Yoshimoto Cube

tags: [fidget] [geometry] [flexure] [flex] [bistable-mechanism] [compliant-mechanism] [3d-printing]

Also known as:

interesting links/references:

It’s got interesting geometry: it’s not the same cube repeated 8 times, the middle 4 cubes are actually different.

apparently, the geometry also kind of works with just 4 cubes:

3d printing it

there’s plenty of models of this cube to print, with print-in-place hinges.

TPU/flexible designs are interesting to me. usually, they suffer from the issue that the hinges have a ‘resting position’ and so it is less satisfying to fidget with.

There are some designs with magnets

bistable hinges

I’m most interest in how to make one of these with bistable hinges. Because that would be really cool, I think.

challenges/design goals:

I have made a few prototypes so far:

spring/elastic/rubber band
An elastic spring on the inside works pretty well. This hinge is most tensioned at the midpoint between the two resting positions, which means it must have a high resting tension in order to hold the hinge in the reverse of it’s rest position reliably (where the hinge has rotated 180 degrees from the orientation in which it was printed).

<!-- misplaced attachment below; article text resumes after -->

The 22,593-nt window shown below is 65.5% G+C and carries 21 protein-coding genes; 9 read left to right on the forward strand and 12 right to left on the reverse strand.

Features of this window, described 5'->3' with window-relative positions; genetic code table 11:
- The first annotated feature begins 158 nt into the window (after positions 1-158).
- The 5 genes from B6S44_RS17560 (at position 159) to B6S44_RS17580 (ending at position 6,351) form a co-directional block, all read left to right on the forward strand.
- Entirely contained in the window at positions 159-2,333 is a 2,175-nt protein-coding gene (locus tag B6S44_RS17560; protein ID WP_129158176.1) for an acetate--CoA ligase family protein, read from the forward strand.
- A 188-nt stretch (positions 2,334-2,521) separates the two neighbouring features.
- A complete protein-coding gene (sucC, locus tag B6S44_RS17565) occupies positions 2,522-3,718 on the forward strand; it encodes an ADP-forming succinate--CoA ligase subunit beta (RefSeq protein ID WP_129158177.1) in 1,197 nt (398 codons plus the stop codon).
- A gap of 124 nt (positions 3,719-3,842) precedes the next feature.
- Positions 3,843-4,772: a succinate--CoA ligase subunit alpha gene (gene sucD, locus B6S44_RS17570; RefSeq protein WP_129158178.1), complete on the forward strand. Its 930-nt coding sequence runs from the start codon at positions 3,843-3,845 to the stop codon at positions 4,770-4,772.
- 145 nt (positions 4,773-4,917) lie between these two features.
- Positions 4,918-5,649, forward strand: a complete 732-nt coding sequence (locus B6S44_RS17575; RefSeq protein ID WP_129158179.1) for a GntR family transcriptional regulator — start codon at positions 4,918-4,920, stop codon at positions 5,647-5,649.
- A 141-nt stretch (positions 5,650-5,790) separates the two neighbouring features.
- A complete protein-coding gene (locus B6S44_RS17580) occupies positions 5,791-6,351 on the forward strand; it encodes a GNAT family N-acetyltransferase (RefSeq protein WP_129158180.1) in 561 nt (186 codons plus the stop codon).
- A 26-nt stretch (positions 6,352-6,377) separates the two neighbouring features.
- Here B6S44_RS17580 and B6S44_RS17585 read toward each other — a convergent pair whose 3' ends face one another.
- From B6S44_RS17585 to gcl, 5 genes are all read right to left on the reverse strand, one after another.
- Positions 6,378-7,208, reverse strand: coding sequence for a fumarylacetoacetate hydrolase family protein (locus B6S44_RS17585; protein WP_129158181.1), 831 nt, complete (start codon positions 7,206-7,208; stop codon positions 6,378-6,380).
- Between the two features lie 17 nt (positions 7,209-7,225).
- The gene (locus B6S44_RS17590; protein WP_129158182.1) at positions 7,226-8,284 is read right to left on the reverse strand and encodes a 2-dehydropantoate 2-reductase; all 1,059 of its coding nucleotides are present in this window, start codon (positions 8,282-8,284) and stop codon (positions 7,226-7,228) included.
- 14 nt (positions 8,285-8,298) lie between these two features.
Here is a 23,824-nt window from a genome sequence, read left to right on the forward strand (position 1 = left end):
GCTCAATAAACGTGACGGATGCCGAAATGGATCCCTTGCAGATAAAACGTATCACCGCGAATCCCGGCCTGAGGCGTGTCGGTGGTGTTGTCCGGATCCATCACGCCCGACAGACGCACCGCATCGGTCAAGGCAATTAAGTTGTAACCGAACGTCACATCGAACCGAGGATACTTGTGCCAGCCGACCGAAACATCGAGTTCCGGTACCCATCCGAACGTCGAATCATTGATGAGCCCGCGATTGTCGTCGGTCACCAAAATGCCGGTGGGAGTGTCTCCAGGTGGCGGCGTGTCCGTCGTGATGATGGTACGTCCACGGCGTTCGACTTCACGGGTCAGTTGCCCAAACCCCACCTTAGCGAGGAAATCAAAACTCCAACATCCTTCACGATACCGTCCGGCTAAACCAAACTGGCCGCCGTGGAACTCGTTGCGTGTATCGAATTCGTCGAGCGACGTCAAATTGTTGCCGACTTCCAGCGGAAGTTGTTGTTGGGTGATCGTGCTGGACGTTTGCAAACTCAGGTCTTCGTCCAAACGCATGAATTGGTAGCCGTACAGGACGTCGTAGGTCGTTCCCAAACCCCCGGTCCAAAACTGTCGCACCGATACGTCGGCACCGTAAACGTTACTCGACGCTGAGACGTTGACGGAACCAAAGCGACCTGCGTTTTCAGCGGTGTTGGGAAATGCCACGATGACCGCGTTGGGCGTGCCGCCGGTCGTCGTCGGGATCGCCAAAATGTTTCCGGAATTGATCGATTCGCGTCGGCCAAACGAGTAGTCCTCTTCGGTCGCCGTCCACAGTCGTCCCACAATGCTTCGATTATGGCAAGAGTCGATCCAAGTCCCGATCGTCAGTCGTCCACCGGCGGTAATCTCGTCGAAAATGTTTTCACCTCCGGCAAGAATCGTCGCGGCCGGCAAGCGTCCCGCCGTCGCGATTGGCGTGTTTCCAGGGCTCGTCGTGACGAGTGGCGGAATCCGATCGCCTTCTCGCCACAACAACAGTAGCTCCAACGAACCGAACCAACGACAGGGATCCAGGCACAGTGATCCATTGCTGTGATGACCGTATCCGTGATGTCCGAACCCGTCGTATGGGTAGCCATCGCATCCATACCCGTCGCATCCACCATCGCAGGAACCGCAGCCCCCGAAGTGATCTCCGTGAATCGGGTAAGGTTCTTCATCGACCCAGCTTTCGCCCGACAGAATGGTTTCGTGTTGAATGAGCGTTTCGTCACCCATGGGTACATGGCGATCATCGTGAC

I have tried, in a different design, to change the length of the in-hinge cut so that the elastic band has more leverage when the hinge is 180 out of resting position. But then you run into problems of the total length of the elastic: when all the hinges in the cube are in their reverse position, the total length of the elastic is thusly much smaller, and so it isn’t stretched as much and doesn’t exert as much force to hold the cube in shape.

This works pretty well, actually. Magnets are relatively expensive, though, and also it’s much less easy to tune the exact tension in each hinge. Also, it has a tendency to snap into place, and that snap can be noisy…

gear hinges

could be cool, but it’s hard to print the gears small enough. Also, gears are particularly sensitive to print orientation, or else they don’t turn out very well.